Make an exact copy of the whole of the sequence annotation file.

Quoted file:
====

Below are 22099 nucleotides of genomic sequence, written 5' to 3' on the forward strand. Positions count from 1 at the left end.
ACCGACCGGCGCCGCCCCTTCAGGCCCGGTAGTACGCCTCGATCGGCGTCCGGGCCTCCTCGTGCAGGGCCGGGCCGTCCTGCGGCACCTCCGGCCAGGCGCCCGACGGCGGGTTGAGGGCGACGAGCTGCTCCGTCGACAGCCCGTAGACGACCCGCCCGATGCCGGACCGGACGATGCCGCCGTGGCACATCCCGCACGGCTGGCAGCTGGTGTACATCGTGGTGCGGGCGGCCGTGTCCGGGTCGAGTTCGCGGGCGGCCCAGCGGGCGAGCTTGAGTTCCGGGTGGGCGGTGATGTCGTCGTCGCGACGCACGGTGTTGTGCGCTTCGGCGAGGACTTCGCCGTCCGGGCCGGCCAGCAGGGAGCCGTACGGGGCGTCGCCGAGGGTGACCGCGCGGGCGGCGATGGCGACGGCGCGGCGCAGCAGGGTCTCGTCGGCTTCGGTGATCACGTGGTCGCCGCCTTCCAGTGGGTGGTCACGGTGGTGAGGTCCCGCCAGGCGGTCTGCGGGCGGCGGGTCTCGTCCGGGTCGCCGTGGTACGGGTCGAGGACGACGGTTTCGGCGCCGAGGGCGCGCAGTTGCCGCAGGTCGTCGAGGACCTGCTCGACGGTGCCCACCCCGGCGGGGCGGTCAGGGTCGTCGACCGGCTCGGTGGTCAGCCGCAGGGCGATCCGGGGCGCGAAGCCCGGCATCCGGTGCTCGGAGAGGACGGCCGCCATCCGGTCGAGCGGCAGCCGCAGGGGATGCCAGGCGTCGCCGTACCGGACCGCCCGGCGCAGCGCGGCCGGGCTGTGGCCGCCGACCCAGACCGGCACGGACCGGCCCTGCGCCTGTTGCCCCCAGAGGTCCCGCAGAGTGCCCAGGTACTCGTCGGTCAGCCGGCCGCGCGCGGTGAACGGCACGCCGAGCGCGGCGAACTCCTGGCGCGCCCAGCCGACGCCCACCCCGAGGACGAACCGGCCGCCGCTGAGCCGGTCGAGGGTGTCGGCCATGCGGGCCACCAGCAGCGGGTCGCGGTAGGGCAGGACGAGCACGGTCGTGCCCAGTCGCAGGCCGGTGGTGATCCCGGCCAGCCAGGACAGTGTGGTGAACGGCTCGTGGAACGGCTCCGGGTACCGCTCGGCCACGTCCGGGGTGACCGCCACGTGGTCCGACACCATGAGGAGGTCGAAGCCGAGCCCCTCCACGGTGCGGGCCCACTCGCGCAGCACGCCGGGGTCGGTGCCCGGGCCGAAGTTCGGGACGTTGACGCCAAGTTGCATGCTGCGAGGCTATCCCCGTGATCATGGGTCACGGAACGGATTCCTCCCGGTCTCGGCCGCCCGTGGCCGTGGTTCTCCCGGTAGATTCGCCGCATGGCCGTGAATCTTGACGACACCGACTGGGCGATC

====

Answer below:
Below are 22099 nucleotides of genomic sequence, written 5' to 3' on the forward strand. Positions count from 1 at the left end.
ACCGACCGGCGCCGCCCCTTCAGGCCCGGTAGTACGCCTCGATCGGCGTCCGGGCCTCCTCGTGCAGGGCCGGGCCGTCCTGCGGCACCTCCGGCCAGGCGCCCGACGGCGGGTTGAGGGCGACGAGCTGCTCCGTCGACAGCCCGTAGACGACCCGCCCGATGCCGGACCGGACGATGCCGCCGTGGCACATCCCGCACGGCTGGCAGCTGGTGTACATCGTGGTGCGGGCGGCCGTGTCCGGGTCGAGTTCGCGGGCGGCCCAGCGGGCGAGCTTGAGTTCCGGGTGGGCGGTGATGTCGTCGTCGCGACGCACGGTGTTGTGCGCTTCGGCGAGGACTTCGCCGTCCGGGCCGGCCAGCAGGGAGCCGTACGGGGCGTCGCCGAGGGTGACCGCGCGGGCGGCGATGGCGACGGCGCGGCGCAGCAGGGTCTCGTCGGCTTCGGTGATCACGTGGTCGCCGCCTTCCAGTGGGTGGTCACGGTGGTGAGGTCCCGCCAGGCGGTCTGCGGGCGGCGGGTCTCGTCCGGGTCGCCGTGGTACGGGTCGAGGACGACGGTTTCGGCGCCGAGGGCGCGCAGTTGCCGCAGGTCGTCGAGGACCTGCTCGACGGTGCCCACCCCGGCGGGGCGGTCAGGGTCGTCGACCGGCTCGGTGGTCAGCCGCAGGGCGATCCGGGGCGCGAAGCCCGGCATCCGGTGCTCGGAGAGGACGGCCGCCATCCGGTCGAGCGGCAGCCGCAGGGGATGCCAGGCGTCGCCGTACCGGACCGCCCGGCGCAGCGCGGCCGGGCTGTGGCCGCCGACCCAGACCGGCACGGACCGGCCCTGCGCCTGTTGCCCCCAGAGGTCCCGCAGAGTGCCCAGGTACTCGTCGGTCAGCCGGCCGCGCGCGGTGAACGGCACGCCGAGCGCGGCGAACTCCTGGCGCGCCCAGCCGACGCCCACCCCGAGGACGAACCGGCCGCCGCTGAGCCGGTCGAGGGTGTCGGCCATGCGGGCCACCAGCAGCGGGTCGCGGTAGGGCAGGACGAGCACGGTCGTGCCCAGTCGCAGGCCGGTGGTGATCCCGGCCAGCCAGGACAGTGTGGTGAACGGCTCGTGGAACGGCTCCGGGTACCGCTCGGCCACGTCCGGGGTGACCGCCACGTGGTCCGACACCATGAGGAGGTCGAAGCCGAGCCCCTCCACGGTGCGGGCCCACTCGCGCAGCACGCCGGGGTCGGTGCCCGGGCCGAAGTTCGGGACGTTGACGCCAAGTTGCATGCTGCGAGGCTATCCCCGTGATCATGGGTCACGGAACGGATTCCTCCCGGTCTCGGCCGCCCGTGGCCGTGGTTCTCCCGGTAGATTCGCCGCATGGCCGTGAATCTTGACGACACCGACTGGGCGATC